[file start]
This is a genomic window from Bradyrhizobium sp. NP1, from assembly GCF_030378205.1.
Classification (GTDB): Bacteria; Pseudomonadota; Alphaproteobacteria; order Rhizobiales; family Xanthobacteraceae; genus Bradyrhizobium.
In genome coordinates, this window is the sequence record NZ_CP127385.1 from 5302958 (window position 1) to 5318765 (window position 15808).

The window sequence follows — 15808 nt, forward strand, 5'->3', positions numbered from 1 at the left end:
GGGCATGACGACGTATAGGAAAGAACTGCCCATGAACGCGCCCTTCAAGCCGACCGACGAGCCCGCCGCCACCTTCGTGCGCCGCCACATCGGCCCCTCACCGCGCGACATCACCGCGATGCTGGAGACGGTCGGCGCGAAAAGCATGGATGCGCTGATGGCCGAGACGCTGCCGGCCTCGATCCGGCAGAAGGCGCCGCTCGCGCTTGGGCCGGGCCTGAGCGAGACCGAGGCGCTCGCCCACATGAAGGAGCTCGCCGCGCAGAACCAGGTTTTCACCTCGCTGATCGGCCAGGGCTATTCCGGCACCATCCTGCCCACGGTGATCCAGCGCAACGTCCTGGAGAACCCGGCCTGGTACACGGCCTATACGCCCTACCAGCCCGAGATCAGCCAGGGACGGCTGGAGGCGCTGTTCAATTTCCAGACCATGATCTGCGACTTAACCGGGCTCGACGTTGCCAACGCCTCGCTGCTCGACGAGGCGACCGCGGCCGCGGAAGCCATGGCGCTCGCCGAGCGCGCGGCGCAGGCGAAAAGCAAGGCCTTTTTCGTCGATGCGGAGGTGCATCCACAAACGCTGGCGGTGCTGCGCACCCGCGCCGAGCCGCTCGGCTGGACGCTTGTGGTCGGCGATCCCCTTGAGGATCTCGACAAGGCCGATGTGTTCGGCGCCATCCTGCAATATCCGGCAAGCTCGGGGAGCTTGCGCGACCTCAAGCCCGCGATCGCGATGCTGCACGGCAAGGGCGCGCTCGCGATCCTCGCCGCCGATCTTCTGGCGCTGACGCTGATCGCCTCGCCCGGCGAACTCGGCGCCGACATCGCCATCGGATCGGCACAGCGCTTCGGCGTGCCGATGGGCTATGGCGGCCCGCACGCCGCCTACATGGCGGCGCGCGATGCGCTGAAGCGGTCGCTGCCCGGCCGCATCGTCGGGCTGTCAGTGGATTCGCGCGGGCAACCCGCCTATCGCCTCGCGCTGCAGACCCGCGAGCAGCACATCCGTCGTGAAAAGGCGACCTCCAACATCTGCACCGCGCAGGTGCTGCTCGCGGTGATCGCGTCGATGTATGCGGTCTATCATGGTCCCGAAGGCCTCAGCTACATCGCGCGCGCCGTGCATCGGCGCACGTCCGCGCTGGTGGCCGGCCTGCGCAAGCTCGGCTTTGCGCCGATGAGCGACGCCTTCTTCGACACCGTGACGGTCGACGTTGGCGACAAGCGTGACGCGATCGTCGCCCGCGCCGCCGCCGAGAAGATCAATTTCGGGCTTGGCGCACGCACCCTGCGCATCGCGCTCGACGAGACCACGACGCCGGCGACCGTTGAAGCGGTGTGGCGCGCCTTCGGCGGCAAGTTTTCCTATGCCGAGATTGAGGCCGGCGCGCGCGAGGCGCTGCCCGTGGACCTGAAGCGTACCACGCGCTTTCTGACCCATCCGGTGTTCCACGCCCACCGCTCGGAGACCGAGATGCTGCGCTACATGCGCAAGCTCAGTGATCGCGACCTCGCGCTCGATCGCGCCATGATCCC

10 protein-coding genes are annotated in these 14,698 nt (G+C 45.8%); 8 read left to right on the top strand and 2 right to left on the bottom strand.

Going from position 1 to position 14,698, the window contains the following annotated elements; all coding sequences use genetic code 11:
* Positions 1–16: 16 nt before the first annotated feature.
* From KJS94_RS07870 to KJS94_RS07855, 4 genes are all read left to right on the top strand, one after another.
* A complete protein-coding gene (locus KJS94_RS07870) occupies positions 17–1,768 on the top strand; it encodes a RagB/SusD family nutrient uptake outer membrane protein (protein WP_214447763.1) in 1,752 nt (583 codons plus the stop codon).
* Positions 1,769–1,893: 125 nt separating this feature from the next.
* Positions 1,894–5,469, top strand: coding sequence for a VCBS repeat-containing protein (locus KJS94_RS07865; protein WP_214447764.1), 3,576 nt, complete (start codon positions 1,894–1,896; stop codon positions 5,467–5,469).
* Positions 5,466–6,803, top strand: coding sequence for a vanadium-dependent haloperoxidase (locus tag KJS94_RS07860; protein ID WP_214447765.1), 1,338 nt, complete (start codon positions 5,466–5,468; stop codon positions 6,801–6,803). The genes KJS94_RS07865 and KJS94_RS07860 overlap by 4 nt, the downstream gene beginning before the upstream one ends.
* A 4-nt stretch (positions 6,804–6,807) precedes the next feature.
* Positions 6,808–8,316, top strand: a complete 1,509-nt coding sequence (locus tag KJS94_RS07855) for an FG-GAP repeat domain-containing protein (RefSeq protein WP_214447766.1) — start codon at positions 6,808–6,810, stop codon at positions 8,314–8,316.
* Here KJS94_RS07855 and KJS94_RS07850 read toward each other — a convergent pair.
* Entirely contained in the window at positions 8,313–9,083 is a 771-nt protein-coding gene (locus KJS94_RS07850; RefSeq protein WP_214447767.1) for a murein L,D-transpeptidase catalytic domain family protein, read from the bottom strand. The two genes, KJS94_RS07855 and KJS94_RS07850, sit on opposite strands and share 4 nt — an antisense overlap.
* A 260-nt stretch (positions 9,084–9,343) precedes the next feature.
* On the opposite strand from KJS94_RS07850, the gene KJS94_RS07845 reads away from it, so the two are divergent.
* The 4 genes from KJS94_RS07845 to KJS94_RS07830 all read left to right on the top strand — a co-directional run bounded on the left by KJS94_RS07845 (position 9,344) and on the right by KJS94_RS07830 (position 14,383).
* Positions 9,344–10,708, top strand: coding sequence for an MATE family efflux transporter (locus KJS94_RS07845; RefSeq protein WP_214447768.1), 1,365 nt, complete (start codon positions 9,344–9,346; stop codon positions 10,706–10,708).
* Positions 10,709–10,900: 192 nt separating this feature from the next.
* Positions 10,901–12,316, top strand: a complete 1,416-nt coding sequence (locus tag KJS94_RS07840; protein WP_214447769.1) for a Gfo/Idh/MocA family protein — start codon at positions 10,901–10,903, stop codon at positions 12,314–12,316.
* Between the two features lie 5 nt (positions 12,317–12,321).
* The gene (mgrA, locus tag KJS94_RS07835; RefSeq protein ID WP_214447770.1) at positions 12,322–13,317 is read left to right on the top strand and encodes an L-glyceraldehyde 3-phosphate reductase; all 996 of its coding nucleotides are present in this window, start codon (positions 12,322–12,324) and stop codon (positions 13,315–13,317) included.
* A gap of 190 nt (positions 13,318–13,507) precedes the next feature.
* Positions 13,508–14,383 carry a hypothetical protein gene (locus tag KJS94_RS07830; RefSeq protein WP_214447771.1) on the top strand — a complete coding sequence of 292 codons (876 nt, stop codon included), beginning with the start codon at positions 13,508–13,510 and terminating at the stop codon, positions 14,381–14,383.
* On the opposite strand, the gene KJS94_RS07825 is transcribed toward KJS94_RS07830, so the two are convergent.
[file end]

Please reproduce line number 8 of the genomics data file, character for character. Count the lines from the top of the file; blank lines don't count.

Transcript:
* Positions 1–16: 16 nt before the first annotated feature.